Spraying has several drawbacks You've spent all you want on herbicides and think you've put your soybean crop to bed for the year. But then a few late weeds pop their ugly heads through the canopy for all the world to see. Will it pay to go after them with chemicals?

No, say weed specialists who often are asked that question. That even applies to a major troublemaker like waterhemp.

"Late-season herbicide applications have some significant risks," points out University of Illinois weed scientist Aaron Hager. "For one thing, larger weeds are more difficult to control because they're older and because spray coverage can be limited. Additionally, many postemergence soybean herbicides, including some for grass control, have preharvest intervals on their labels."

Crop injury is another potential risk, says Hager. Many post soybean herbicide labels caution against making treatments after the crop has begun to bloom. That's because crop injury at that time could reduce yield.

Farmers also need to consider the interval required between a herbicide application and the planting of a following rotational crop, Hager notes.

Growers seem especially concerned about late waterhemp in their soybeans. But even that does not justify a herbicide application, emphasizes Bob Hartzler, Iowa State University weed scientist.

"It's unlikely that those late waterhemps have a significant impact on soybean yield," he says. "The Iowa Soybean Promotion Board funded a research project investigating the competitive effects of late-emerging waterhemp on soybeans. It showed that waterhemp plants emerging after the V2 stage of soybean development (second node) generally don't affect yield."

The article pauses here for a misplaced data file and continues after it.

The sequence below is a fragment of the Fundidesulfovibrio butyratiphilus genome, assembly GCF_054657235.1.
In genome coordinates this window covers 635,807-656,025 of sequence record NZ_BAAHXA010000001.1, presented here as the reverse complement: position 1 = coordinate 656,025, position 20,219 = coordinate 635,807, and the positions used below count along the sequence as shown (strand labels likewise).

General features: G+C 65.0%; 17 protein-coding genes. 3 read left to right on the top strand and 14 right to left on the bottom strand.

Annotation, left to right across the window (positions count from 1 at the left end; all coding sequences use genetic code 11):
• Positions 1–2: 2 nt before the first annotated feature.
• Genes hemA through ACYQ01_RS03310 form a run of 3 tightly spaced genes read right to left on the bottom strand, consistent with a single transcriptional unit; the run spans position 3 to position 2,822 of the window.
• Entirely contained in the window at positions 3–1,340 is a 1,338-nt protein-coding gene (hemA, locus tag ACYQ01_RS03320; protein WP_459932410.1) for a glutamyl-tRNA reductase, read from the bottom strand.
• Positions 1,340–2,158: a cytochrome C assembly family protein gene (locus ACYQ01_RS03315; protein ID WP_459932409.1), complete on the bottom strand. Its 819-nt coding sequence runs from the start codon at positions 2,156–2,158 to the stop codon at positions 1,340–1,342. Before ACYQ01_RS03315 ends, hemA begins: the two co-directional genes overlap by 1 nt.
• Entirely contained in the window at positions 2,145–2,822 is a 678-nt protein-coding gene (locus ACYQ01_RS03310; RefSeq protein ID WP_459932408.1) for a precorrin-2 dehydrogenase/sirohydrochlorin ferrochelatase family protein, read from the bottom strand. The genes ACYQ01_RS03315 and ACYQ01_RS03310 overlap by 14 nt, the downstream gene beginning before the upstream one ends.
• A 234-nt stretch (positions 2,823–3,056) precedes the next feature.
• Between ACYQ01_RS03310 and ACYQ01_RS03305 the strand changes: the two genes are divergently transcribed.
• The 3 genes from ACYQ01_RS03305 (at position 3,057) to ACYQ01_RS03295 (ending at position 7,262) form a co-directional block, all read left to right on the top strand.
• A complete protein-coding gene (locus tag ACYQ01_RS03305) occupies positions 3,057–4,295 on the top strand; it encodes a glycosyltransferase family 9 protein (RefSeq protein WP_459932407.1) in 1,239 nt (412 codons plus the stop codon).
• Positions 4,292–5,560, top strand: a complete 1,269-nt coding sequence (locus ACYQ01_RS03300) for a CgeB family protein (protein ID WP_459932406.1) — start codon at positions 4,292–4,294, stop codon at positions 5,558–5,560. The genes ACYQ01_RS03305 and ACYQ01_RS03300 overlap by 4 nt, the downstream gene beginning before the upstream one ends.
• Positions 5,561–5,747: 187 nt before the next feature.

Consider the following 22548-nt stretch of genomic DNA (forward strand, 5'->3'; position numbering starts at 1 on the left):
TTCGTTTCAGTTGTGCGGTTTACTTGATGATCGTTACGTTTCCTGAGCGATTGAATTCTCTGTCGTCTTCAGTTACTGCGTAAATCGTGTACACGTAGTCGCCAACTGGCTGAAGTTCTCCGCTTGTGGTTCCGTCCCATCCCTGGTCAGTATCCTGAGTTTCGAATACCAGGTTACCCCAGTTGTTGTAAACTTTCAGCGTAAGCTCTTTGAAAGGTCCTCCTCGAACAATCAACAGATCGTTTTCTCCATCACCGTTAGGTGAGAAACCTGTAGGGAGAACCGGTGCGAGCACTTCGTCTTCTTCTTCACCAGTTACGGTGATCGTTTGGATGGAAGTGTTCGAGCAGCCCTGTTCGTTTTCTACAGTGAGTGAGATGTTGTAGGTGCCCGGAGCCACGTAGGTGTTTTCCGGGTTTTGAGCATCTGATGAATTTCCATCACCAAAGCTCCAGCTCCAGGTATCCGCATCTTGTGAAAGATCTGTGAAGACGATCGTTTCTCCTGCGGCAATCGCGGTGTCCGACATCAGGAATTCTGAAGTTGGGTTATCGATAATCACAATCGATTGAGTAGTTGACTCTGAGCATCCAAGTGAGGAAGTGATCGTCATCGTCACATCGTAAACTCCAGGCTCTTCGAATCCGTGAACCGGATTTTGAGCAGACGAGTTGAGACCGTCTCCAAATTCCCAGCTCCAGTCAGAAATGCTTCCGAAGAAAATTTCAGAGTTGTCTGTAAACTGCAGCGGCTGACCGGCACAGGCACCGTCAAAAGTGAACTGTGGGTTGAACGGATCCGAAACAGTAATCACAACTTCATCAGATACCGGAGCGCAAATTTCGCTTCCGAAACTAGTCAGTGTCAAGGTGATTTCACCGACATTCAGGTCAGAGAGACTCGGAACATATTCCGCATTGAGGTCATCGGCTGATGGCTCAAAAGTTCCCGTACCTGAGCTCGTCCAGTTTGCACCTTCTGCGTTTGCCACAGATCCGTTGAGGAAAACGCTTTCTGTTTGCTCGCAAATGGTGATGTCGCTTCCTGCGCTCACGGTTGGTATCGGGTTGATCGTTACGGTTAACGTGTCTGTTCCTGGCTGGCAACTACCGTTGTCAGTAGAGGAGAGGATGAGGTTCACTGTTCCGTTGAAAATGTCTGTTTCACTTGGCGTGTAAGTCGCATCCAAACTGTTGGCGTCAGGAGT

A second reason for not treating is that it frequently doesn't work. In many situations, it simply burns off the upper 6-8" of the weed, Hartzler reports. It has little effect on seed production and doesn't help harvest efficiency.

Late waterhemp plants can produce a lot of seed, creating problems in coming years. But a late herbicide treatment probably isn't the answer. "The key to successful waterhemp management is to closely scout fields throughout June and July and treat waterhemp before it can be seen from the road," Hartzler says.

What about a September preharvest herbicide application, especially to get nightshade berries?

"Although herbicides labeled for preharvest application can cause the nightshade leaves to dry and drop, they will not cause berries to drop immediately from the plant," says Illinois' Hager.

Applying a herbicide to a weedy field prior to harvest may make combining easier. But the majority of soybean pods should be brown and most leaves should have dropped before the application is made, Hager notes.